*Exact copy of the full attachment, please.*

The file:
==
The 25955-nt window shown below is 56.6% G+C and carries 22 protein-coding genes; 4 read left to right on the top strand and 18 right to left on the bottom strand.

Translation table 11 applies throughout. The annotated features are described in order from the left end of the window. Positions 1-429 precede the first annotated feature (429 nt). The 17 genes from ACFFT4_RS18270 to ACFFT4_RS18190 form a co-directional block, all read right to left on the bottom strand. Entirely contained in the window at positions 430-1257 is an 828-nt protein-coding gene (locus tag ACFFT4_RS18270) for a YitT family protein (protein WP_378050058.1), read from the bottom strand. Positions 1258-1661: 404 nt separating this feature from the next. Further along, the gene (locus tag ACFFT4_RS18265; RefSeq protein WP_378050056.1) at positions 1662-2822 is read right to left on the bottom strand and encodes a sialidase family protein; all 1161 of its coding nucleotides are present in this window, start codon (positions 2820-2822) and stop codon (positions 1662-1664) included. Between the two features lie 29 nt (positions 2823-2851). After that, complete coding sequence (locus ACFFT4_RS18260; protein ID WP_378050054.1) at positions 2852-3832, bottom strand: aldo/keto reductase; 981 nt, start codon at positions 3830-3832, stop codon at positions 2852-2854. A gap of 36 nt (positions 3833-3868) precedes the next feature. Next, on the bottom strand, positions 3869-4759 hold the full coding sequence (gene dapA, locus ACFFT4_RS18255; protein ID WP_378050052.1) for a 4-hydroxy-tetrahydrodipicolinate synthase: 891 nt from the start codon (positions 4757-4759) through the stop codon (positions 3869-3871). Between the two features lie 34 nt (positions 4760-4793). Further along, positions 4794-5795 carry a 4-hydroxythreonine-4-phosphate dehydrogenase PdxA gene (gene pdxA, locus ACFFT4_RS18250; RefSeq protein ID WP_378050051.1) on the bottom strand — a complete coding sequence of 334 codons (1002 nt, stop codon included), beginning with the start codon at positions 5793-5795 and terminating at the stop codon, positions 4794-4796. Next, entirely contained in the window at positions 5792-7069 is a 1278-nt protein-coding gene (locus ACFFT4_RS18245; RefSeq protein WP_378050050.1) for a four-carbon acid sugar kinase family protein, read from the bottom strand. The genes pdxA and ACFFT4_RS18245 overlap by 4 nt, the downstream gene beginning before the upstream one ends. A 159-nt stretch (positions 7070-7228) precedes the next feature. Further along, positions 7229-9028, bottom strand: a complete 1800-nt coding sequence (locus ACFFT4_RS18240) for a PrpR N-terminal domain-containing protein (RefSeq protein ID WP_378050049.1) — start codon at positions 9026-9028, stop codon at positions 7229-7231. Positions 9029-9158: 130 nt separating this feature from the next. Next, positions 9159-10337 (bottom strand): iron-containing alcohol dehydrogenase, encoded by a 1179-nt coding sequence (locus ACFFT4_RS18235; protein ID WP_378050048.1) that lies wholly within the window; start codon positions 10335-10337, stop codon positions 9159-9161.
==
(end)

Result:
The 25955-nt window shown below is 56.6% G+C and carries 22 protein-coding genes; 4 read left to right on the top strand and 18 right to left on the bottom strand.

Translation table 11 applies throughout. The annotated features are described in order from the left end of the window. Positions 1-429 precede the first annotated feature (429 nt). The 17 genes from ACFFT4_RS18270 to ACFFT4_RS18190 form a co-directional block, all read right to left on the bottom strand. Entirely contained in the window at positions 430-1257 is an 828-nt protein-coding gene (locus tag ACFFT4_RS18270) for a YitT family protein (protein WP_378050058.1), read from the bottom strand. Positions 1258-1661: 404 nt separating this feature from the next. Further along, the gene (locus tag ACFFT4_RS18265; RefSeq protein WP_378050056.1) at positions 1662-2822 is read right to left on the bottom strand and encodes a sialidase family protein; all 1161 of its coding nucleotides are present in this window, start codon (positions 2820-2822) and stop codon (positions 1662-1664) included. Between the two features lie 29 nt (positions 2823-2851). After that, complete coding sequence (locus ACFFT4_RS18260; protein ID WP_378050054.1) at positions 2852-3832, bottom strand: aldo/keto reductase; 981 nt, start codon at positions 3830-3832, stop codon at positions 2852-2854. A gap of 36 nt (positions 3833-3868) precedes the next feature. Next, on the bottom strand, positions 3869-4759 hold the full coding sequence (gene dapA, locus ACFFT4_RS18255; protein ID WP_378050052.1) for a 4-hydroxy-tetrahydrodipicolinate synthase: 891 nt from the start codon (positions 4757-4759) through the stop codon (positions 3869-3871). Between the two features lie 34 nt (positions 4760-4793). Further along, positions 4794-5795 carry a 4-hydroxythreonine-4-phosphate dehydrogenase PdxA gene (gene pdxA, locus ACFFT4_RS18250; RefSeq protein ID WP_378050051.1) on the bottom strand — a complete coding sequence of 334 codons (1002 nt, stop codon included), beginning with the start codon at positions 5793-5795 and terminating at the stop codon, positions 4794-4796. Next, entirely contained in the window at positions 5792-7069 is a 1278-nt protein-coding gene (locus ACFFT4_RS18245; RefSeq protein WP_378050050.1) for a four-carbon acid sugar kinase family protein, read from the bottom strand. The genes pdxA and ACFFT4_RS18245 overlap by 4 nt, the downstream gene beginning before the upstream one ends. A 159-nt stretch (positions 7070-7228) precedes the next feature. Further along, positions 7229-9028, bottom strand: a complete 1800-nt coding sequence (locus ACFFT4_RS18240) for a PrpR N-terminal domain-containing protein (RefSeq protein ID WP_378050049.1) — start codon at positions 9026-9028, stop codon at positions 7229-7231. Positions 9029-9158: 130 nt separating this feature from the next. Next, positions 9159-10337 (bottom strand): iron-containing alcohol dehydrogenase, encoded by a 1179-nt coding sequence (locus ACFFT4_RS18235; protein ID WP_378050048.1) that lies wholly within the window; start codon positions 10335-10337, stop codon positions 9159-9161.